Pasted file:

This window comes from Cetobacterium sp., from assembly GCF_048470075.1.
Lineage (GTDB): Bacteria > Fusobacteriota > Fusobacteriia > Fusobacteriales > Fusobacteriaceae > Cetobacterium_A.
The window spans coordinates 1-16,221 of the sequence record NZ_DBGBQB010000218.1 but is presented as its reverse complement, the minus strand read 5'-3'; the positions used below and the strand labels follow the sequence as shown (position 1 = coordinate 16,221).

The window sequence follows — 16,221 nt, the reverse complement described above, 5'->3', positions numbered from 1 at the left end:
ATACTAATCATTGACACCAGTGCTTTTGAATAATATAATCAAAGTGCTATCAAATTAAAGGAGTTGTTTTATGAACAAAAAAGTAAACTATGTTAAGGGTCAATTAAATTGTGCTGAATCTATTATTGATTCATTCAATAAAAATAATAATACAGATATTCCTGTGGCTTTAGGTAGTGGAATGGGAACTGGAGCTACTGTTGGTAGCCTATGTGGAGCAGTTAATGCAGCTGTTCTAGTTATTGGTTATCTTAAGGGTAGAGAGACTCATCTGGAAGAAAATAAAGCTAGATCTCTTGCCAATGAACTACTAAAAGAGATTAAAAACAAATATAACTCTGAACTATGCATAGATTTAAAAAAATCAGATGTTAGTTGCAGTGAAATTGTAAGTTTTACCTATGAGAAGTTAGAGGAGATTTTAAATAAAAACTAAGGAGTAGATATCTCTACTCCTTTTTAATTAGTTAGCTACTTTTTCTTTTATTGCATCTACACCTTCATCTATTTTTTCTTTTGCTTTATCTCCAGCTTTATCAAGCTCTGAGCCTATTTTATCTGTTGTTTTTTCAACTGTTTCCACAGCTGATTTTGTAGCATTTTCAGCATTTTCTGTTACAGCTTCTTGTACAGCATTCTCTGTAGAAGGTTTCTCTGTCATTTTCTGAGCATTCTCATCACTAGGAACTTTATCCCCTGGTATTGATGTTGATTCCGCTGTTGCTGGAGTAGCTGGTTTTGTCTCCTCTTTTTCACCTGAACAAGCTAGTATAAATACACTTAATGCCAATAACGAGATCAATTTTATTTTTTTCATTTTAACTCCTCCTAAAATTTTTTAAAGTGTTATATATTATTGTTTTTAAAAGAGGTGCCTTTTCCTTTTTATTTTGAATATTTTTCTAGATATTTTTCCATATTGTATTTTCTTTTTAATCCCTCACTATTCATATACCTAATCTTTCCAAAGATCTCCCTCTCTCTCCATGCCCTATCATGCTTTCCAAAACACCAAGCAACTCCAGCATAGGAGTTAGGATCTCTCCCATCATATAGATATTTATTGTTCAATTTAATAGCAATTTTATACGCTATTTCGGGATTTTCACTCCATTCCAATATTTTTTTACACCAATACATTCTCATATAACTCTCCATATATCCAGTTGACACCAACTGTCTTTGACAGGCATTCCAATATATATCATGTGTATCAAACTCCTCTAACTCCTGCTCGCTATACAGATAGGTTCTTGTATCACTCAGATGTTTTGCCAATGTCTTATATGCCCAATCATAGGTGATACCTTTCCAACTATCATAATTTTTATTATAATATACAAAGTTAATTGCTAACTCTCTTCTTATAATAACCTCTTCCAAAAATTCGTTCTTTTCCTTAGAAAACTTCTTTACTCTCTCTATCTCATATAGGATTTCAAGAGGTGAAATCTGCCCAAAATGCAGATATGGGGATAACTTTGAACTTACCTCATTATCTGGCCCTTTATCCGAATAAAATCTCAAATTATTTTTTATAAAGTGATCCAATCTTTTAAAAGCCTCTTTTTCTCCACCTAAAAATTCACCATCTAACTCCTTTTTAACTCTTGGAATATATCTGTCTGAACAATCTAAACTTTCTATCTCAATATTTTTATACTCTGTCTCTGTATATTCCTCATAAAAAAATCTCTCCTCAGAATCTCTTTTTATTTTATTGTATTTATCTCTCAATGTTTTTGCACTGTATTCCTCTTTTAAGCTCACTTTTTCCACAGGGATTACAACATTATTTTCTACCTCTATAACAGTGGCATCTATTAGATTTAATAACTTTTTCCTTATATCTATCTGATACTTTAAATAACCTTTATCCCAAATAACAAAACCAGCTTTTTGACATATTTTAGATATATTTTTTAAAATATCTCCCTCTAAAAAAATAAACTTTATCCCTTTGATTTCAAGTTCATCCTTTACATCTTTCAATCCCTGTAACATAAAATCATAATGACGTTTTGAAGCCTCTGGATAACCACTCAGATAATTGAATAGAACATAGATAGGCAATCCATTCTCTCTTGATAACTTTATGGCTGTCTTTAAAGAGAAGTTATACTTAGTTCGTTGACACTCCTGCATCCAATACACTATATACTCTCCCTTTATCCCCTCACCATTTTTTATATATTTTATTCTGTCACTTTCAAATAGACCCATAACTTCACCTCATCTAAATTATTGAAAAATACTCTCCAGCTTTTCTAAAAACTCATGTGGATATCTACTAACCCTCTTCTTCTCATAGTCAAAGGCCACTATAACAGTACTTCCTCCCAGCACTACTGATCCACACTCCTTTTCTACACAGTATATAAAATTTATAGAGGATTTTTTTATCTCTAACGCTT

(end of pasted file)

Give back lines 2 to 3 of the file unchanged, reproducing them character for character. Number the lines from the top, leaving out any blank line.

Lineage (GTDB): Bacteria > Fusobacteriota > Fusobacteriia > Fusobacteriales > Fusobacteriaceae > Cetobacterium_A.
The window spans coordinates 1-16,221 of the sequence record NZ_DBGBQB010000218.1 but is presented as its reverse complement, the minus strand read 5'-3'; the positions used below and the strand labels follow the sequence as shown (position 1 = coordinate 16,221).